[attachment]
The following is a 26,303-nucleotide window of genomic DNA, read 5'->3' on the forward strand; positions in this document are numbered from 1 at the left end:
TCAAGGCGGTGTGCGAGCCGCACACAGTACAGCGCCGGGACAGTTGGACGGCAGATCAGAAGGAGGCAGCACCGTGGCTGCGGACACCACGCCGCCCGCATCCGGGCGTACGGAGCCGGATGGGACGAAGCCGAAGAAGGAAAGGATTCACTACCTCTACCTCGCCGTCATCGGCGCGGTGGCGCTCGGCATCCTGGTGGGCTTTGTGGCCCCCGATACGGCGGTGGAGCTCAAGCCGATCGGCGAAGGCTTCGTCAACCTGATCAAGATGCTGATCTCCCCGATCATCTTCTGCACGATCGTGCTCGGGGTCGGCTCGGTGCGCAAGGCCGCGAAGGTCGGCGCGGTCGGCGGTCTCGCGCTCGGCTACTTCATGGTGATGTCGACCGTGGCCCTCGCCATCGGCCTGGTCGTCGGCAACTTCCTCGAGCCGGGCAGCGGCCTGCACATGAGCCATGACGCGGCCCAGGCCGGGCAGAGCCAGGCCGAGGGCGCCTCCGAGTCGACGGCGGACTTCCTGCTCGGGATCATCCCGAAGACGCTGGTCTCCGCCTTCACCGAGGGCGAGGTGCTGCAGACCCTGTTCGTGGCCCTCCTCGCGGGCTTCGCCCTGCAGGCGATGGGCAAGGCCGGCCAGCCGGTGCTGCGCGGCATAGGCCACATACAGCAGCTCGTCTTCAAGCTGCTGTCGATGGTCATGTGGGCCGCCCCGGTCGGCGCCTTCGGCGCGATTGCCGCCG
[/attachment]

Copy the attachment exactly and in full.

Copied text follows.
The following is a 26,303-nucleotide window of genomic DNA, read 5'->3' on the forward strand; positions in this document are numbered from 1 at the left end:
TCAAGGCGGTGTGCGAGCCGCACACAGTACAGCGCCGGGACAGTTGGACGGCAGATCAGAAGGAGGCAGCACCGTGGCTGCGGACACCACGCCGCCCGCATCCGGGCGTACGGAGCCGGATGGGACGAAGCCGAAGAAGGAAAGGATTCACTACCTCTACCTCGCCGTCATCGGCGCGGTGGCGCTCGGCATCCTGGTGGGCTTTGTGGCCCCCGATACGGCGGTGGAGCTCAAGCCGATCGGCGAAGGCTTCGTCAACCTGATCAAGATGCTGATCTCCCCGATCATCTTCTGCACGATCGTGCTCGGGGTCGGCTCGGTGCGCAAGGCCGCGAAGGTCGGCGCGGTCGGCGGTCTCGCGCTCGGCTACTTCATGGTGATGTCGACCGTGGCCCTCGCCATCGGCCTGGTCGTCGGCAACTTCCTCGAGCCGGGCAGCGGCCTGCACATGAGCCATGACGCGGCCCAGGCCGGGCAGAGCCAGGCCGAGGGCGCCTCCGAGTCGACGGCGGACTTCCTGCTCGGGATCATCCCGAAGACGCTGGTCTCCGCCTTCACCGAGGGCGAGGTGCTGCAGACCCTGTTCGTGGCCCTCCTCGCGGGCTTCGCCCTGCAGGCGATGGGCAAGGCCGGCCAGCCGGTGCTGCGCGGCATAGGCCACATACAGCAGCTCGTCTTCAAGCTGCTGTCGATGGTCATGTGGGCCGCCCCGGTCGGCGCCTTCGGCGCGATTGCCGCCG